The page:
Because this used to be an Income Trust, you cannot really use the historical median dividend yield as a basis for looking at the stock price. This is because the dividend yields were a lot higher on Income Trust companies and corporations. The 5 year median dividend yield is 6.29%. The current dividend yield of 5.32% is some 15.4% higher. This would suggest that the stock price is relatively reasonable but above the median.

This stock has a P/S Ratio of 7.36. The current P/S Ratio is 8.46. The current P/S Ratio is based on Revenue estimate for 2016 of $27.8M and Revenue per Share of $2.45 and a stock price of $20.70. This would suggest that the stock price is relatively reasonable but above the median.

As far as I can see, there is only one analyst following this stock and his recommendation is a Buy. The 12 month target price is $23.00. This implies a total return 16.43% with 5.32% from dividends and 11.11% from capital gains. This is based on a current price of $20.70.

There is some analysis of this stock on Stock Newsweek. Its Value Composite score is 61 and the closer this score is to 100, the more overvalued a stock is. Joseph Solitro of Motley Fool thinks you should buy this stock for the high yield.

I will have only one entry for this stock this year. However, I did a more complete report on this company in 2015 and you can see that report here.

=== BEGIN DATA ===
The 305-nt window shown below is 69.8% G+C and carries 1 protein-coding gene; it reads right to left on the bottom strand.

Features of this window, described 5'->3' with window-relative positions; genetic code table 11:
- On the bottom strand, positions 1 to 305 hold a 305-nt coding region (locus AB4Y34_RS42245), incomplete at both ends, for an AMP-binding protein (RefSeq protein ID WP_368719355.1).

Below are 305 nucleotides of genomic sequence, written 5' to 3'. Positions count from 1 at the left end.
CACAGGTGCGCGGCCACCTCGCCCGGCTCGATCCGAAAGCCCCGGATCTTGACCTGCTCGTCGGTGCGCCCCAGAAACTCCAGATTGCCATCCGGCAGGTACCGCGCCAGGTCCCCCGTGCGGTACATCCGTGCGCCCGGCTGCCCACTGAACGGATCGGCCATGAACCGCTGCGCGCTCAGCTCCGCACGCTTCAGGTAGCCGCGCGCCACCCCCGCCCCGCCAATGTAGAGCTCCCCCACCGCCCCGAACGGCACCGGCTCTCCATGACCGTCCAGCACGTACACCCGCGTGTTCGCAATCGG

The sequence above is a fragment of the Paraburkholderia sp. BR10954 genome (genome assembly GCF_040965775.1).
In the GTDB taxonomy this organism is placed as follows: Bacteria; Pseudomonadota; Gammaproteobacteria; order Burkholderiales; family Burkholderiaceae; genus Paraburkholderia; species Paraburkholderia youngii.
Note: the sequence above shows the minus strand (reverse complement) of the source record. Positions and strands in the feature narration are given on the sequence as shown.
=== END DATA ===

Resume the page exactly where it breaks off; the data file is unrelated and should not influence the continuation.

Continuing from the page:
The last stock I wrote about was about was Stella-Jones Inc. (TSX-SJ, OTC- STLJF)... learn more . The next stock I will write about will be FirstService Corp (TSX-FSV, NASDAQ-FSV)... report learn more on Wednesday, December 21, 2016 around 5 pm. Tomorrow on my other blog I will write about Borrowing to Invest... learn more on Tuesday, December 20, 2016 around 5 pm.

The Fund is a limited purpose, open-ended trust established under the laws of the Province of Ontario that, through The Keg Rights Limited Partnership (the "Partnership"), a subsidiary of the Fund, owns certain trademarks and other related intellectual property used by Keg Restaurants Ltd. ("KRL"). In exchange for use of those trademarks, KRL pays the Fund a royalty of 4% of gross sales of Keg restaurants included in the royalty pool. Its web site is here The Keg Royalties Income Fund.

This blog is meant for educational purposes only, and is not to provide investment advice. Before making any investment decision, you should always do your own research or consult an investment professional. I do research for my own edification and I am willing to share. I write what I think and I may or may not be correct.

See my website for stocks followed and investment notes. I have three blogs. The first talks only about specific stocks and is called Investment Talk. The second one contains information on mostly investing and is called Investing Economics Mostly. My last blog is for my book reviews and it is called Non-Fiction Mostly. Follow me on Twitter or StockTwits.